Syria's Christians find themselves, once again, persecuted and taxed for their religion

The World
Christian Syria

Syrian Christians in a church in the besieged area of Homs, February 2, 2014. The pastor says says there are only 66 Christians left in the besieged area.

REUTERS/Yazan Homsy

Throughout the long, turbulent history of the Middle East, when your religion is in the minority, you often pay dearly for it. That seems to be true for Christians in Syria now, in areas controlled by Islamic extremists.

Roman Pagans taxed and persecuted Jews and early Christians. Christians taxed and persecuted Jews and Pagans. When Islam rose to power, Muslim rulers imposed a special tax (called jizya) and other harsh measures on Jews and Christians. 

Now jizya is being revived in Syria, where rebel groups are fighting the regime of President Bashar al-Assad — and also fighting among themselves, as the more moderate opposition groups battle against extremist Islamist rebels.

The northern city of Raqa is under the control of a rebel group called the Islamic State of Iraq and Syria, or ISIS. And ISIS is telling Christians they must pay a yearly tax to the extremist group for their own "protection," says Reverend Nadim Nassar, a Syrian Christian pastor who now lives in London.

Nassar is closely following the plight of his fellow Christians in Syria. “Imagine,” he says, “the minorities in Syria, which are part of the social fabric of the society, are asked either to pay a levy, a tax — an Islamic tax — for their protection, or become Muslims, or get killed.”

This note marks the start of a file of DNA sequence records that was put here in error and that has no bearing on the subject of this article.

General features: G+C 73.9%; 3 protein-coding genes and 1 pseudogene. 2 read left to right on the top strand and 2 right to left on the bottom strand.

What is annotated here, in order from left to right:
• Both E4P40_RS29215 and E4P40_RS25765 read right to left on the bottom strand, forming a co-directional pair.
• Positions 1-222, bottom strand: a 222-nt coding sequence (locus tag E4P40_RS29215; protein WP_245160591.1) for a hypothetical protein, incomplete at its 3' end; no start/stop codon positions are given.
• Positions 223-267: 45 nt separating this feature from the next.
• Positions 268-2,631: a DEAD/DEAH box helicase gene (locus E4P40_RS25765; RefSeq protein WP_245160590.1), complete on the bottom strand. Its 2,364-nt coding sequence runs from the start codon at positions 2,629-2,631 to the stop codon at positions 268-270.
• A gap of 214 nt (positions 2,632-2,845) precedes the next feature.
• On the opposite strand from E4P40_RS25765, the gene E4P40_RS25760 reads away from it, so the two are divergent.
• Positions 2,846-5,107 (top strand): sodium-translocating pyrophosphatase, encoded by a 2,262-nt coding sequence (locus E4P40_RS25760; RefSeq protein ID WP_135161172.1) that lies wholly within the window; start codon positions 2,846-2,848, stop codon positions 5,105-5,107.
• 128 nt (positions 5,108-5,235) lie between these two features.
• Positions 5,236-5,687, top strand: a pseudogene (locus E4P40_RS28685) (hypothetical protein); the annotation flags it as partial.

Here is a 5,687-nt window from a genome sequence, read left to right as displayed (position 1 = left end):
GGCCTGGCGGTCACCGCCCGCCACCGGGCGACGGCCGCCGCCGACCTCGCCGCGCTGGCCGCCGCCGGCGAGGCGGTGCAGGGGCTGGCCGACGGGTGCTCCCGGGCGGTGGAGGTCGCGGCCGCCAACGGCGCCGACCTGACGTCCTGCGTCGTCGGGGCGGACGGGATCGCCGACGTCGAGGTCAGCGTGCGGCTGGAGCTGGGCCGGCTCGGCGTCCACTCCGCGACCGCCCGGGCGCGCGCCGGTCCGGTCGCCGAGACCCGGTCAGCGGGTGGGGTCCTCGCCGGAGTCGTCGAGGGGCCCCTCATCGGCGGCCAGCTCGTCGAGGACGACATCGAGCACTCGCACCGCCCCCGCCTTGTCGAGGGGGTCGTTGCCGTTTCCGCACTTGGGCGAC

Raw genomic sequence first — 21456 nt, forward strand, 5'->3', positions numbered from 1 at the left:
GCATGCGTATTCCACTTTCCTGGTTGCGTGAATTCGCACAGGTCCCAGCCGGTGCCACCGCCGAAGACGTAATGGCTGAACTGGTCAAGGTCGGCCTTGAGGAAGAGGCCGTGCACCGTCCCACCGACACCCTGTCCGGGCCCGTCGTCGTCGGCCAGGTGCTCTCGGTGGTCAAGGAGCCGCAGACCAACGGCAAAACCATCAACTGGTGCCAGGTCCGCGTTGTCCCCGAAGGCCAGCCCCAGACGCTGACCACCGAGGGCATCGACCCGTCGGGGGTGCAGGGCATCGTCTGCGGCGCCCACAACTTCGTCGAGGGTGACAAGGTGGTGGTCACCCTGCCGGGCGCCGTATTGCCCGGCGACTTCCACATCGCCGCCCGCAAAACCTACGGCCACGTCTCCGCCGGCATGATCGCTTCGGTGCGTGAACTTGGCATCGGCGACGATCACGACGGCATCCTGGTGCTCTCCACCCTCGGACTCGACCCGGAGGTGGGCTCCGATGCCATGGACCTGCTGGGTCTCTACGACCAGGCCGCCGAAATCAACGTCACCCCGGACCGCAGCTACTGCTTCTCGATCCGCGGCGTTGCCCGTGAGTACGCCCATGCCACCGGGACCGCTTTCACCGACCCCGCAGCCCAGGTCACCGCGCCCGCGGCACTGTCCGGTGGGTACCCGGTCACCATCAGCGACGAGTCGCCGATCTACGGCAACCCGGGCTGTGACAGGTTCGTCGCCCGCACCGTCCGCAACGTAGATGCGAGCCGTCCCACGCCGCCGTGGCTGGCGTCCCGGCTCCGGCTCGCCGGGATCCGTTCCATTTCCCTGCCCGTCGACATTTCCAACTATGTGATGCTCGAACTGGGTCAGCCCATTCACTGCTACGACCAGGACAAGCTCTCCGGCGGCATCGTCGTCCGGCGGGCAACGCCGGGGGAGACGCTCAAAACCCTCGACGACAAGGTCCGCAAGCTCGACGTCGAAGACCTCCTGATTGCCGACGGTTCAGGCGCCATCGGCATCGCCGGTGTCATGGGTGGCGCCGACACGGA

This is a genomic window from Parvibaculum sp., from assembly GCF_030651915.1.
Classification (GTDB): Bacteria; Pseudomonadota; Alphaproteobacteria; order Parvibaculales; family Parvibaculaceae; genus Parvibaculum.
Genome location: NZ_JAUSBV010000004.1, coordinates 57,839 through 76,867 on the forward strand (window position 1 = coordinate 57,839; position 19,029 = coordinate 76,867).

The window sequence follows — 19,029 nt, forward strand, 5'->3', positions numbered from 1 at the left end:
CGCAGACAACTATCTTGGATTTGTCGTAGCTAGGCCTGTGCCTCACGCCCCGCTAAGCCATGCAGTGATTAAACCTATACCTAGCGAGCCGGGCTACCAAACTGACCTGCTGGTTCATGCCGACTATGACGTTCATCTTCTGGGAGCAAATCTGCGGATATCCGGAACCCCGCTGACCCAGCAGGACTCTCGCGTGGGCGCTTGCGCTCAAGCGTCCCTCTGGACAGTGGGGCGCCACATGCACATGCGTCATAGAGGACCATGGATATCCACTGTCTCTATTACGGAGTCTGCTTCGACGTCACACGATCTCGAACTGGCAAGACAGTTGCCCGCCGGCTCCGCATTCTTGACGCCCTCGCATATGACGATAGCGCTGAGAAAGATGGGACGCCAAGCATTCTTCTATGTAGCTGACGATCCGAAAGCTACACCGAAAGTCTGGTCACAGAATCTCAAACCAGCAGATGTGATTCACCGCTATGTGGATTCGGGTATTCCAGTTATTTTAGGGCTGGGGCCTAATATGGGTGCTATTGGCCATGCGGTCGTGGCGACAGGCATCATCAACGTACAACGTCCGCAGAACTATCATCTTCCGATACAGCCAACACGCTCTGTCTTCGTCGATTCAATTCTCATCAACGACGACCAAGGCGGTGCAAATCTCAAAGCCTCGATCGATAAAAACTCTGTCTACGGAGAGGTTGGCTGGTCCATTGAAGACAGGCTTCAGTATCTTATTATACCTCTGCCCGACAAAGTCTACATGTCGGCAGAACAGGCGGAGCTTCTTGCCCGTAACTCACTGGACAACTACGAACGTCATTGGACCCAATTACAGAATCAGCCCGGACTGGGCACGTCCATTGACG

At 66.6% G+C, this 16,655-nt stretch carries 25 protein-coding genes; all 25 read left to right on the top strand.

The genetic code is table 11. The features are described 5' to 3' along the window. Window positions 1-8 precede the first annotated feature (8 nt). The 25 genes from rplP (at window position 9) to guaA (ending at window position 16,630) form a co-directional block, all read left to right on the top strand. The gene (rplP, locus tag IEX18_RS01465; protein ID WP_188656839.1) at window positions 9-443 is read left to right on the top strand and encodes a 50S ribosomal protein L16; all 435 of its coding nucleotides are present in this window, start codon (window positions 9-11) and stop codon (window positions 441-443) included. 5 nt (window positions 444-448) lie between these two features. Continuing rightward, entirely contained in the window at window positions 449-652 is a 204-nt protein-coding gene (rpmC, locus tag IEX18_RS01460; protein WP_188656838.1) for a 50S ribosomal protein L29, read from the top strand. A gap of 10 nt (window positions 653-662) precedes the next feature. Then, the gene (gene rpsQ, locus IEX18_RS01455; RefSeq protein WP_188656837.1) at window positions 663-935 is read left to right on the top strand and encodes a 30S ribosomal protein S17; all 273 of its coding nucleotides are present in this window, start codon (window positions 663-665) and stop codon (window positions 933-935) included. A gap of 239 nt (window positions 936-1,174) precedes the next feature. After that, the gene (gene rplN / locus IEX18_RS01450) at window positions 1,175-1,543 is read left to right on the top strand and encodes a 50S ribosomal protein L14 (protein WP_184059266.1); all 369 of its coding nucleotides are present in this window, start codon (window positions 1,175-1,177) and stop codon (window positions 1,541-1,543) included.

Nassar says the threat to Christians, in Raqa and throughout Syria, is due to foreign Islamist extremists who have flooded into Syria from around the world “to bring the big Islamic state they dream about to Syria.”

“Ninety percent of the jihadists in Syria are foreigners,” he says. “We lived with Muslims and other minorities in Syria for centuries, and the secret is coexistence. Now, we are being persecuted only for being Christians.” 

The situation has left the minority Christians with few choices, he says. “The church leaders are saying we [will] pay,” says Nassar, “because we don't want to convert to Islam, and we don't want to be killed.” 

Nassar points out that Syria was the birthplace of Christianity. He says his own family goes back to Saint Paul, who became a Christian on the road to Damascus — which is today the capital of Syria.

Syrian President Bashar al-Assad claims his forces are fighting to protect Christians in Syria, but Nassar says that protection is a myth.

“The regime protects itself,” he says. “The regime uses Christians as a political card, and the opposition uses the minorities and Christians as a political card. Nobody has any interest to protect the Christians.” 

“We are between two fires,” he continues. “One fire is the regime, which is a dictatorship. The other fire is a fragmented, lost opposition. They don't know where to start building the country.”

Nassar sees some hope in the peace talks that recently took place in Geneva. He calls the talks historic.

“Never in the modern life of Syria could people from different parties of different political persuasions sit around a table and talk. So we need to acknowledge that. And then we need to build on that." 

He says, “Dialogue is never too late, and this is the only way that the Syrian conflict could be resolved, because no one has the advantage militarily.”